Gasoline is now over $4 per gallon in four states and Washington, D.C. as a three-month surge in pump prices continues.
The nation's capital, Illinois, California, Alaska and Hawaii all had average gas prices above $4 on Wednesday, according to AAA, Wright Express and Oil Price Information Service. Prices in several other states, including Oregon, Connecticut, New York and Washington, are almost there.
Nationwide, gasoline has soared by nearly 54 cents this year to an average of $3.81 per gallon.
Prices are rising as service stations pass along the higher cost of crude. Benchmark oil prices have risen by nearly 8 percent since January. Oil accounts for about three-quarters of the cost of a gallon of regular gasoline, according to the government.
Pump prices also tend to jump this time of year as gasoline suppliers sell off their remaining stocks of winter gasoline to make room for a different grade of gasoline required in the summer. The seasonal switch causes a temporary supply dip that pushes prices even higher.
On Wednesday the government indicated that the switch was under way. Gasoline supplies fell by 1.4 million barrels last week, according to the Energy Information Administration's weekly report.
OPIS petroleum analyst Tom Kloza said gasoline prices may have peaked in California — the state average is $4.36 per gallon — but they're still rising in other states. Kloza predicts that the national average could climb as high as $4.25 per gallon by late April. That would break the record high of $4.11 per gallon set in July 2008.
Oil prices fell slightly Wednesday after the EIA reported that the nation's crude supplies rose last week as expected. Oil dropped further in the afternoon as the dollar rose versus other major currencies. Oil, which is priced in dollars, tends to fall as the dollar rises and makes crude barrels more expensive for investors holding foreign money.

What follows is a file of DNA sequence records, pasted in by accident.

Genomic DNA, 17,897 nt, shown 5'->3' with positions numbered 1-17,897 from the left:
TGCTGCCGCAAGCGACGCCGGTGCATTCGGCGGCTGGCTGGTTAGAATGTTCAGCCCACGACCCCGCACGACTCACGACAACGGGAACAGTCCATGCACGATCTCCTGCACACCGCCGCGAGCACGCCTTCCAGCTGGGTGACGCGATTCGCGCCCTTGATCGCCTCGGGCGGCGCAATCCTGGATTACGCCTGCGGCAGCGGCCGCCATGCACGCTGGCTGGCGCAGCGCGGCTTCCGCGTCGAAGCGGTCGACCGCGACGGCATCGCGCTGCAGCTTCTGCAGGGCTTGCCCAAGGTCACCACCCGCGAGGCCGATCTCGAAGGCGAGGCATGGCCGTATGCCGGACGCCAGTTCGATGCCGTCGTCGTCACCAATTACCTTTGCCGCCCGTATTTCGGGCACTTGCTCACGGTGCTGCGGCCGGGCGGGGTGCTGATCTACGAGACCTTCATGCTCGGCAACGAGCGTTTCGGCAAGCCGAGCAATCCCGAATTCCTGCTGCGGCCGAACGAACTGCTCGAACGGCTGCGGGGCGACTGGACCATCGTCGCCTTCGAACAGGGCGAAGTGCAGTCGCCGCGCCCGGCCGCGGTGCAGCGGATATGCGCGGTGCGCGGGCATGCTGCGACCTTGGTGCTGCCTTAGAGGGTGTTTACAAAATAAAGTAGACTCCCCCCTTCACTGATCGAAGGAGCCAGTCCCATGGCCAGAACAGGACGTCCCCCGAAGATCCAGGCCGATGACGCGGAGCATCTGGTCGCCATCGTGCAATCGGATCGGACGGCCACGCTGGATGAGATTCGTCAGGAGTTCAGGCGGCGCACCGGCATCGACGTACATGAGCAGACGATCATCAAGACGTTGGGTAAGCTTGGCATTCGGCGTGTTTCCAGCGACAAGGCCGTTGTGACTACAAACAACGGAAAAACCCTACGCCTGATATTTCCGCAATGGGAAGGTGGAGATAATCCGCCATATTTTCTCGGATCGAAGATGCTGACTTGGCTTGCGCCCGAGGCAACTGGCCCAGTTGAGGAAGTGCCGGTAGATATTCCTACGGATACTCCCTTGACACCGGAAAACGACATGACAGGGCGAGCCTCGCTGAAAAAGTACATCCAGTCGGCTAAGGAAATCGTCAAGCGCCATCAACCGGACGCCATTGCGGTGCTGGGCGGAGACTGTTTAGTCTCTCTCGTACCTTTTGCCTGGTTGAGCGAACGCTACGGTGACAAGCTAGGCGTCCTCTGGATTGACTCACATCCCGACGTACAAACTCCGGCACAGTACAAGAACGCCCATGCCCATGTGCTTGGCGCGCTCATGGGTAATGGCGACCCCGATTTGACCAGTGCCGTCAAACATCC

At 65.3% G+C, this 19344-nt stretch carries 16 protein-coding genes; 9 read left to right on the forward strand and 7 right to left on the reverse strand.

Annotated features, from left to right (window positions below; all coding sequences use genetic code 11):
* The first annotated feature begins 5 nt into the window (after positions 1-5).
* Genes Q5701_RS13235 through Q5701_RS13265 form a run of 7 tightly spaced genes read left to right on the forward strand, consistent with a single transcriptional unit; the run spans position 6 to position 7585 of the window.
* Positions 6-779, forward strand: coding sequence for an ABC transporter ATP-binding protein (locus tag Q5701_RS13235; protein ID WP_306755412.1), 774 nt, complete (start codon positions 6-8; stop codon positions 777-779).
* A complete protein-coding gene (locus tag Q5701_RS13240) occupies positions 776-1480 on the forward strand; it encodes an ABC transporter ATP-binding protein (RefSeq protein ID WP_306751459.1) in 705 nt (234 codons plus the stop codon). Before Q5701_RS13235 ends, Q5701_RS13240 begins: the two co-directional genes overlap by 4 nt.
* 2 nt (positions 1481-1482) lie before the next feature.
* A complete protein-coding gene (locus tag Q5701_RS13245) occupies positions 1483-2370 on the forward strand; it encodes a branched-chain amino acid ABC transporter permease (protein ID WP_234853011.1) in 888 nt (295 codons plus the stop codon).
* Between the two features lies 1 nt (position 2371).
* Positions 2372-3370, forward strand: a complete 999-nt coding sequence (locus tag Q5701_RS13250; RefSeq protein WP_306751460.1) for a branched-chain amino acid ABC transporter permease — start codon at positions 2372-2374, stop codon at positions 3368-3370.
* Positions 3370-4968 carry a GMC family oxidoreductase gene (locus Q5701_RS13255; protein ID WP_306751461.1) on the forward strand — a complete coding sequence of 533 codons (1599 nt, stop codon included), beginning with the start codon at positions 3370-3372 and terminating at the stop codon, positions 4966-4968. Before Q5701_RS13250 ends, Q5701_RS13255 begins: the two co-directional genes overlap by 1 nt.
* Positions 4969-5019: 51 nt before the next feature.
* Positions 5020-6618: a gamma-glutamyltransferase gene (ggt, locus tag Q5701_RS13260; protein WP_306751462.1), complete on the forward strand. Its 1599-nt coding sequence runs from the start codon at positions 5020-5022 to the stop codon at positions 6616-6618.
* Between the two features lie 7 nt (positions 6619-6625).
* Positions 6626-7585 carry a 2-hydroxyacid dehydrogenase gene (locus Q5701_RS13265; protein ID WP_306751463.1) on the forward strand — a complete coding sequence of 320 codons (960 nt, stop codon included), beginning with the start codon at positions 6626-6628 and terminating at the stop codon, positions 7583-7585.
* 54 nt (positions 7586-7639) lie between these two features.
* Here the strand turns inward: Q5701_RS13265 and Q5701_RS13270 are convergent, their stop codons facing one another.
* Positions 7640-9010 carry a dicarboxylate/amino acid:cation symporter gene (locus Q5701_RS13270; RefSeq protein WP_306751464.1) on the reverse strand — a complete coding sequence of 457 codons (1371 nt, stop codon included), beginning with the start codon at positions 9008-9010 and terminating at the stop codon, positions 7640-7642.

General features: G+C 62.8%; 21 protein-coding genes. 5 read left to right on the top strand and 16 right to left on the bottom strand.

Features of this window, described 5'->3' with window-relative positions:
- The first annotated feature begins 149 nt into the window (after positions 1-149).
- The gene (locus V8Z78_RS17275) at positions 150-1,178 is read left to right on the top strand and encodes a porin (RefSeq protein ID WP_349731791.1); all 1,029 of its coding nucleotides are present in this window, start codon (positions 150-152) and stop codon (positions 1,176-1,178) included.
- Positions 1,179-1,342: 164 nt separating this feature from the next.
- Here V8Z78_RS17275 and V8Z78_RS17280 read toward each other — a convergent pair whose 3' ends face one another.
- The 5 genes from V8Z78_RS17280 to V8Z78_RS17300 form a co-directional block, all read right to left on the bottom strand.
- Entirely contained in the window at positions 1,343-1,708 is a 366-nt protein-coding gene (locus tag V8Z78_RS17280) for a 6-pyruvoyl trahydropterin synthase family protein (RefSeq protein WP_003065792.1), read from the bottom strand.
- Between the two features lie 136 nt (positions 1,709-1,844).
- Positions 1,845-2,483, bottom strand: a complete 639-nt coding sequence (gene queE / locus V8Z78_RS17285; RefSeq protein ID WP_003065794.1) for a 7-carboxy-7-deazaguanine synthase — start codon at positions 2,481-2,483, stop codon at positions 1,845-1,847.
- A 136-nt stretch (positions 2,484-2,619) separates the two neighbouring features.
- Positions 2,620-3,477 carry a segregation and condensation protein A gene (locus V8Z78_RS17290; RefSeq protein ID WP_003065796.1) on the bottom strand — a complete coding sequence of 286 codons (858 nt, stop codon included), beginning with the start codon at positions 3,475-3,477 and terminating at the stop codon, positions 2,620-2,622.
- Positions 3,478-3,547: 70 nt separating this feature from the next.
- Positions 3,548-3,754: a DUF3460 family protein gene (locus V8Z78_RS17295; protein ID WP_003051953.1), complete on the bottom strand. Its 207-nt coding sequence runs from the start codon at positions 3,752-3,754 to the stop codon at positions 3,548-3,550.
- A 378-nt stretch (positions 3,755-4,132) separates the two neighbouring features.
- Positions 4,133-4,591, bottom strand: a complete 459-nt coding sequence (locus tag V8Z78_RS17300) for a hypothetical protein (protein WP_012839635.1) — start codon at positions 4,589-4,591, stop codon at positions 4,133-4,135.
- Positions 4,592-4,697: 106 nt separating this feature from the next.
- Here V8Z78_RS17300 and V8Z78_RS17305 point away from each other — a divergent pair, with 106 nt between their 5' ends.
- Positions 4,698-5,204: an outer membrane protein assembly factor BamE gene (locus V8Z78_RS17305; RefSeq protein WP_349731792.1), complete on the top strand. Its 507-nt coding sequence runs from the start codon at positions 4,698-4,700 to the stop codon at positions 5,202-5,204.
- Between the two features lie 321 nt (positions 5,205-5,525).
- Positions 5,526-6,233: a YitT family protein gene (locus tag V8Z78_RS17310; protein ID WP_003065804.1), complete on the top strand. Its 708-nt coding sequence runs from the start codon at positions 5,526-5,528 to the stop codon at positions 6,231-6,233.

Benchmark West Texas Intermediate crude, which sets the price of much of the oil produced in the U.S., fell by $1.28 to $105.43 per barrel in New York. Brent crude, used to price oil imported by U.S. refineries, fell by $1.25 to finish at $124.97 per barrel in London.
The EIA report also noted that energy demand remains weak in the U.S. Oil demand dropped 5.4 percent last week while wholesale gasoline demand fell by 7.2 percent when compared with a year ago.
Earlier in the day, the International Energy Agency said that global oil supplies fell by 200,000 barrels per day in February, even as members of the Organization of Petroleum Exporting Countries increased production. Government energy experts predict that global supplies will continue to fall. Tighter supplies could push oil and gasoline prices higher.
Saudi Arabia's top oil official said Wednesday that his country and other oil exporters are ready to produce more to offset any supply shortfall, if needed. U.S. energy officials want major oil producers to immediately address the supply shortage, afraid that high prices could put the economic recovery at risk. But the Saudi oil minister said the market for now remains "generally balanced," with what he said is ample production and refining capacity.
In other energy trading, heating oil and gasoline futures both lost less than a penny to end at $3.2618 and $3.347 per gallon, respectively. Natural gas futures fell by 1.5 cents to end at $2.284 per 1,000 cubic feet.
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